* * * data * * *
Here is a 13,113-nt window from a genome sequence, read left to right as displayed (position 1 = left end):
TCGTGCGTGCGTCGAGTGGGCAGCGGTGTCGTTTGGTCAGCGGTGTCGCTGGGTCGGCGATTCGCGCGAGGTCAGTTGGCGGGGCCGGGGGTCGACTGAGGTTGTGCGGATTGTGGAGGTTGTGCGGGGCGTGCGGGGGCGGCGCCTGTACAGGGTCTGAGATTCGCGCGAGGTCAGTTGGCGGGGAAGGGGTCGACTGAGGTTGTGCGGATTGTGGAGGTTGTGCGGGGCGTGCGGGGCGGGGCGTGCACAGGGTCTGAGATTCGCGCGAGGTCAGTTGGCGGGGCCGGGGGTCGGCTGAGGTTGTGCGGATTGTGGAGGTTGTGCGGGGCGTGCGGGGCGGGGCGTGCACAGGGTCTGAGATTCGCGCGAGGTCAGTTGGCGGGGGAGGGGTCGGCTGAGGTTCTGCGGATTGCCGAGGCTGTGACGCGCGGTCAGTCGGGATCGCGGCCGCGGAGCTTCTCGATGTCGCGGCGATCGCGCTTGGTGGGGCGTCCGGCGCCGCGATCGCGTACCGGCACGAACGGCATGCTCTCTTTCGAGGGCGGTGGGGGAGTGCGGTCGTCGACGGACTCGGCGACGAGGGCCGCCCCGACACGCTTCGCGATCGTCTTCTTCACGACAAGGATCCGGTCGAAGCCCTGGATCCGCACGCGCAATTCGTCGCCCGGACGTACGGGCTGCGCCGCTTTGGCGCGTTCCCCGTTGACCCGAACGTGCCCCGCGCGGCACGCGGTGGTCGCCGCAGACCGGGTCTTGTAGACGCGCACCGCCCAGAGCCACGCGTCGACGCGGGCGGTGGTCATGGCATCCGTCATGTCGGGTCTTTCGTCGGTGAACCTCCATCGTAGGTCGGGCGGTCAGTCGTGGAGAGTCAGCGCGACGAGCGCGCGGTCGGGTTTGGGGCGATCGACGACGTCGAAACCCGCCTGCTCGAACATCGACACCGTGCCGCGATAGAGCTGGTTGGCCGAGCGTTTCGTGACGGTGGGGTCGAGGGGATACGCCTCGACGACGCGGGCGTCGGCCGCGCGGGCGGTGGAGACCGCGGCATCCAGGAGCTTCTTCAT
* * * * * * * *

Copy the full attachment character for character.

Here is a 13,113-nt window from a genome sequence, read left to right as displayed (position 1 = left end):
TCGTGCGTGCGTCGAGTGGGCAGCGGTGTCGTTTGGTCAGCGGTGTCGCTGGGTCGGCGATTCGCGCGAGGTCAGTTGGCGGGGCCGGGGGTCGACTGAGGTTGTGCGGATTGTGGAGGTTGTGCGGGGCGTGCGGGGGCGGCGCCTGTACAGGGTCTGAGATTCGCGCGAGGTCAGTTGGCGGGGAAGGGGTCGACTGAGGTTGTGCGGATTGTGGAGGTTGTGCGGGGCGTGCGGGGCGGGGCGTGCACAGGGTCTGAGATTCGCGCGAGGTCAGTTGGCGGGGCCGGGGGTCGGCTGAGGTTGTGCGGATTGTGGAGGTTGTGCGGGGCGTGCGGGGCGGGGCGTGCACAGGGTCTGAGATTCGCGCGAGGTCAGTTGGCGGGGGAGGGGTCGGCTGAGGTTCTGCGGATTGCCGAGGCTGTGACGCGCGGTCAGTCGGGATCGCGGCCGCGGAGCTTCTCGATGTCGCGGCGATCGCGCTTGGTGGGGCGTCCGGCGCCGCGATCGCGTACCGGCACGAACGGCATGCTCTCTTTCGAGGGCGGTGGGGGAGTGCGGTCGTCGACGGACTCGGCGACGAGGGCCGCCCCGACACGCTTCGCGATCGTCTTCTTCACGACAAGGATCCGGTCGAAGCCCTGGATCCGCACGCGCAATTCGTCGCCCGGACGTACGGGCTGCGCCGCTTTGGCGCGTTCCCCGTTGACCCGAACGTGCCCCGCGCGGCACGCGGTGGTCGCCGCAGACCGGGTCTTGTAGACGCGCACCGCCCAGAGCCACGCGTCGACGCGGGCGGTGGTCATGGCATCCGTCATGTCGGGTCTTTCGTCGGTGAACCTCCATCGTAGGTCGGGCGGTCAGTCGTGGAGAGTCAGCGCGACGAGCGCGCGGTCGGGTTTGGGGCGATCGACGACGTCGAAACCCGCCTGCTCGAACATCGACACCGTGCCGCGATAGAGCTGGTTGGCCGAGCGTTTCGTGACGGTGGGGTCGAGGGGATACGCCTCGACGACGCGGGCGTCGGCCGCGCGGGCGGTGGAGACCGCGGCATCCAGGAGCTTCTTCAT